Testing the very-slow transitions, the peak-to-peak voltage was about 13mV. The deviation does follow the current waveform but the amplitude is smaller, so perhaps the error has to do with my test set-up. The periodic higher-frequency noise is visible in the high-resolution mode, with an amplitude of about 10mV peak-to-peak, but whether this is from the SMU or inducted into the test set-up is not known. I could not push into a finer vertical resolution scale, as the individual samples contain “spike” noise that is clipping and the “high-resolution” sample averaging is “hiding” that noise.

 

On the whole, the results seem better than previously tested, but that may be due to improved care in the test setup. The overall results again confirm that the SMU has a tight and fast regulation loop compared to other power supplies I’ve tested, but with the probes I have access to cannot achieve high accuracy at the millivolt level. Ideally, an expensive power-rail probe would be used to attain clearer and more conclusive results.

 

Conclusion: My Updated Opinion

As this is the final update blog post for the Keithley 2450 SMU after the RMA process, I thought I’d end this section with a conclusion that looks at what has changed since my original review.

 

On the whole, I’d have to say that the majority of the conclusions I came to with the original review still hold true post-repair on this re-evaluation, thus the original review still remains intact. The issue on the 200V range has now been resolved which means that a number of tests are now possible which would have previously caused overheating messages and channel shutdowns. Some of the issues are still awaiting the next firmware release to be finally resolved. The resolution of this issue has also meant that I no longer see “Overflow V” results in KickStart 2 which is a good thing.

 

If anything, where my follow-up tests did change my opinion would perhaps be that of the Keithley KickStart 2 software and the usefulness of TSP scripting. Now that I’ve had an opportunity to spend more time using KickStart 2, while its intention is to be an easy no-coding point-of-entry into testing with Tektronix/Keithley instruments, it has quite a bit more flexibility and capability than I originally understood from my relatively limited exploration of the software initially. With careful use of the configuration options, it is possible to run tests which may not seem possible (e.g. trending over time using I-V Characterizer) and it is possible to configure plot axes and traces in different ways to make good sense of the data. The project management features in terms of having project descriptions, possibility of orchestrating multiple instruments, having per-run descriptions, storing settings and data in .ksp/.hdf5 files with batch export functionality makes it useful enough that I often used KickStart 2 just to “get the answer” rather than try to develop something bespoke.

 

But when I did need to develop something, the power of TSP scripting with the TestScriptBuilder environment makes it easy to code, debug and develop something that can take full advantage of the SMU’s speed and precision. It was considerably easier than I expected to write something as complex as a battery-simulator proof-of-concept and a capacitor testing script. While I didn’t iron out all of the bugs, it did produce something that was very usable and even had the capability to log files to USB without taking more than a weekend to assemble at the most.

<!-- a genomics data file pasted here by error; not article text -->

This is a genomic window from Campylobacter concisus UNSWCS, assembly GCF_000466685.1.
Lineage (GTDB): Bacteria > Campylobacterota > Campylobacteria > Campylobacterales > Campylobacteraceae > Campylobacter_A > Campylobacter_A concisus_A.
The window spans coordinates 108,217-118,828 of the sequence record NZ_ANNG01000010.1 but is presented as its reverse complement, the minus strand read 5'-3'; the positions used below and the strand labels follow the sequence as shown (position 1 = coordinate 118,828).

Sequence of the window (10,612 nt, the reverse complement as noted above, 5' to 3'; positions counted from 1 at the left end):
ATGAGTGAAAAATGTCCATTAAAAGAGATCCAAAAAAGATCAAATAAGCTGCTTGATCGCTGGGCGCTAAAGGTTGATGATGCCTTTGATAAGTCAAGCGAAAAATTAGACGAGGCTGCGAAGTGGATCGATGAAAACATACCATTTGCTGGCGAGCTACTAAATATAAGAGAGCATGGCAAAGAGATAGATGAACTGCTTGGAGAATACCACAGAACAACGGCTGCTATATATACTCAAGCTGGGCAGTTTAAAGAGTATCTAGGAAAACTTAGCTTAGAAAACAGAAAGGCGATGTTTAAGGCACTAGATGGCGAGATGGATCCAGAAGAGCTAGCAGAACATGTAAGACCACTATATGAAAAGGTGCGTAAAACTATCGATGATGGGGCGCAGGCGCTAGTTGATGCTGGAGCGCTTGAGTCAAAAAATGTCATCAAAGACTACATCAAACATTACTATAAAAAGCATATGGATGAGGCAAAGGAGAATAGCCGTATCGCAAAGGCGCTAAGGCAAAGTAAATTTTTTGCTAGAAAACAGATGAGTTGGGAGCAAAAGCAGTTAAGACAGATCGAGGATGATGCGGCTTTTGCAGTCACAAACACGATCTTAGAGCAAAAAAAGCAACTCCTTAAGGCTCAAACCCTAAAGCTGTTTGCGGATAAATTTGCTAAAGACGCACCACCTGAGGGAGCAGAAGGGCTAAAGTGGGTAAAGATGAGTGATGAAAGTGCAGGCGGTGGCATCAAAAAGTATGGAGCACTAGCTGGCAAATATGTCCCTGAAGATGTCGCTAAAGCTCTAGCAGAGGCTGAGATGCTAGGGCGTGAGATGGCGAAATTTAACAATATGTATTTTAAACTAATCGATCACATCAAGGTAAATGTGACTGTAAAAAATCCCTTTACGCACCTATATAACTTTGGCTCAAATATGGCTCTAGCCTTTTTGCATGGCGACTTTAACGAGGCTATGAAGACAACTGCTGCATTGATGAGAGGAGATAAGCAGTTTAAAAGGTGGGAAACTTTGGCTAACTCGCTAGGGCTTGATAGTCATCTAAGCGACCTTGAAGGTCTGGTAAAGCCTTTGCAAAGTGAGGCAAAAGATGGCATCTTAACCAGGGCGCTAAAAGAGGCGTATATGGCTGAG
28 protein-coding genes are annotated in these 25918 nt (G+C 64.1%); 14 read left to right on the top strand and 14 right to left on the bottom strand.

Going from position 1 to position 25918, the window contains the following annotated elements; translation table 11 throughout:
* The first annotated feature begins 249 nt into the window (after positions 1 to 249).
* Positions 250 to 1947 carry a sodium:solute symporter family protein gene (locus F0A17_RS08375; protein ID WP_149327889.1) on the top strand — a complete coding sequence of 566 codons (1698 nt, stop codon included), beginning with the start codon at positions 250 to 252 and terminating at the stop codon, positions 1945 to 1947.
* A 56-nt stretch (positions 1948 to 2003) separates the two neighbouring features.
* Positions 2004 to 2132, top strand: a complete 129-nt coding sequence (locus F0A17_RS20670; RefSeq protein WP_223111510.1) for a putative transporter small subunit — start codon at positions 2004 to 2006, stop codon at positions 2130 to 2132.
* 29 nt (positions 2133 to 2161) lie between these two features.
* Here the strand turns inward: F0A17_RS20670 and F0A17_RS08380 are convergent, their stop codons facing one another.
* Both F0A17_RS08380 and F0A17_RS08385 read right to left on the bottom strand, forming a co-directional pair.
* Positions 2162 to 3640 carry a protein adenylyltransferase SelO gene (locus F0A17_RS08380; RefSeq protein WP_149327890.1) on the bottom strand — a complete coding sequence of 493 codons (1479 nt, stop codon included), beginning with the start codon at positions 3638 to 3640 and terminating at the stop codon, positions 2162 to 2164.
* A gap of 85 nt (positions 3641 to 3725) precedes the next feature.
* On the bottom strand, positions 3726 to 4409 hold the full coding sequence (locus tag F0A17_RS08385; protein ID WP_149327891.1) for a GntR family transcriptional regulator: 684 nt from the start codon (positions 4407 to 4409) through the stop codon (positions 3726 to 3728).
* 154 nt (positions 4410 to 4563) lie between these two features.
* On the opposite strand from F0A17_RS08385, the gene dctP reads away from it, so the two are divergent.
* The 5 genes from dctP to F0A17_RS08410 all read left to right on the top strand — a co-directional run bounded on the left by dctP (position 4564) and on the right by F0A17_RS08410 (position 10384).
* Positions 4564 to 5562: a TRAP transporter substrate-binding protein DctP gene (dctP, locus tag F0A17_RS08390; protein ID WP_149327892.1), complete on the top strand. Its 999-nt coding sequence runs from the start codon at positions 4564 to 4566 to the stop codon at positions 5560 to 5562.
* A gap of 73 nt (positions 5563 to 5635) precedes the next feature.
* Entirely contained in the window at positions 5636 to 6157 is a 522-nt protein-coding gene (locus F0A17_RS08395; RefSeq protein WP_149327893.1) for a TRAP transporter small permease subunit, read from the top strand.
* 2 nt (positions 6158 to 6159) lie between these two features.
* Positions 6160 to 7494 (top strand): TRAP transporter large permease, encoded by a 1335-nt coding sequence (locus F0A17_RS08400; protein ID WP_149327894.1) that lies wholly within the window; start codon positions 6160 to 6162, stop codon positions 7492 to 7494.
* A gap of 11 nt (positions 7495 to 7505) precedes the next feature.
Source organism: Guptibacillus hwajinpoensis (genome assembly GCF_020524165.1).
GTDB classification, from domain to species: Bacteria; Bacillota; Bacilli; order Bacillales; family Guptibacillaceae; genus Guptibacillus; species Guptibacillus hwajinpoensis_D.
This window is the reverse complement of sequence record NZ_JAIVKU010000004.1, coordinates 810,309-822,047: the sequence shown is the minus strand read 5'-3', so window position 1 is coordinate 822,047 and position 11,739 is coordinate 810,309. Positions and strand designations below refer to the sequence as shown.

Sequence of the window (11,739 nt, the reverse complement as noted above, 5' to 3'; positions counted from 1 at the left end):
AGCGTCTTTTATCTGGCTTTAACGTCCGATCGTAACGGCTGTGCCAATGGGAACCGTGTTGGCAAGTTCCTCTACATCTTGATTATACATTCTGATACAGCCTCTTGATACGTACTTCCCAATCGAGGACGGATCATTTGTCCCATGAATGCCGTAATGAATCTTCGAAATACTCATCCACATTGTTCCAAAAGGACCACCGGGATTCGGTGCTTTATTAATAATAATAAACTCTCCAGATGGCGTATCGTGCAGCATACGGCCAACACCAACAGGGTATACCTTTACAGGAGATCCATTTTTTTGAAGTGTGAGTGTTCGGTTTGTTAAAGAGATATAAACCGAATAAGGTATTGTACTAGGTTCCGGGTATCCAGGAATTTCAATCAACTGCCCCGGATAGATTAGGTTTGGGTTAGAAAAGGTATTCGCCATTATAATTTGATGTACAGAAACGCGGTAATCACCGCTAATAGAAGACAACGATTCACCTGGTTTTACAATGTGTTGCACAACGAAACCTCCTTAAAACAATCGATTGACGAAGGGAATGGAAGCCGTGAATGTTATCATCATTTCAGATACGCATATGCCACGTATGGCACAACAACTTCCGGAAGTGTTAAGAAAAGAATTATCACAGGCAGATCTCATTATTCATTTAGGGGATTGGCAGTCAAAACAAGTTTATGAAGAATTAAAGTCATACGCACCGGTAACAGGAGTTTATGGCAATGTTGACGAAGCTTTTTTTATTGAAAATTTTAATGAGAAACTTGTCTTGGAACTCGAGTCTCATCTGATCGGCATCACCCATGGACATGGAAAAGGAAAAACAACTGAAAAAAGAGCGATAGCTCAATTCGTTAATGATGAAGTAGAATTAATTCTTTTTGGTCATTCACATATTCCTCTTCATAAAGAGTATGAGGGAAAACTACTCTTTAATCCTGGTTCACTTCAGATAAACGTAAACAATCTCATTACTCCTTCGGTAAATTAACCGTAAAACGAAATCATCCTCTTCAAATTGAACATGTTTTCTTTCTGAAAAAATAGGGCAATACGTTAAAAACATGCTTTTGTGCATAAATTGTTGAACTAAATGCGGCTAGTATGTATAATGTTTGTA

A minority of the original gripes may indeed be a case of mea culpa as this is the first SMU I’ve had the fortune of using for more than a couple of hours. Unlike ordinary power supplies, the sourcing and measurement are an integral part of the solution, so auto-ranging doesn’t quite work as you might expect (e.g. auto-ranging changing ranges causes the output to become undriven for a short period) and certain settings need particular care (e.g. output off setting). My expectations, based on my experience with one- and two-quadrant power supplies, were perhaps not entirely applicable to SMUs – for example, metering behaviour with the output switched off which may oscillate or show unusual values especially as the SMU is capable of extremely low ranges which can be dramatically affected due to pick-up of stray voltages. Likewise, while an SMU is capable of operating as an (expensive) power supply, it isn’t all that efficient at doing so with a limited output power. Instead, it is much more suited to precision voltage/current sourcing/measurement for characterisation tasks where power demands are usually quite low or for short periods and accurate limiting is a must. This can definitely be seen in my current calibration testing where when sourcing/sinking about 400-600mA, the unit gets quite warm and the fan is pushing full speed.

 

On the whole, after the repair, the Keithley 2450 SMU now operates as it should and is one of very few choices of SMU on the market today. As the original review stated, there is little reason to look elsewhere as the 2450 offers equal or more at the same price as its competitors, but with a lot of flexibility. Unfortunately, when it comes to using I-V Tracer on the 2450, I’d have to say that the resulting application is still a little lacking and the license is perhaps better used deployed to a higher end AC-capable SMU such as the 2461. The SMU has been a lot of fun to work with and has given me quite a few insights when it comes to running I-V curves on various components and devices – I am so thankful to have one in my possession at last.

 

This concludes my re-evaluation of the Keithley 2450 SMU as part of the RoadTest program. Thanks for reading my posts – I hope the findings and opinions have been useful and interesting to you all. Last, but not least, thanks to Tektronix/Keithley and their representatives who worked extremely hard to make sure the hardware issue was addressed properly within their permit and offered a full license to Keithley KickStart 2 in goodwill.

 

Oh … and Merry Christmas everyone. Here’s hoping for a better 2021!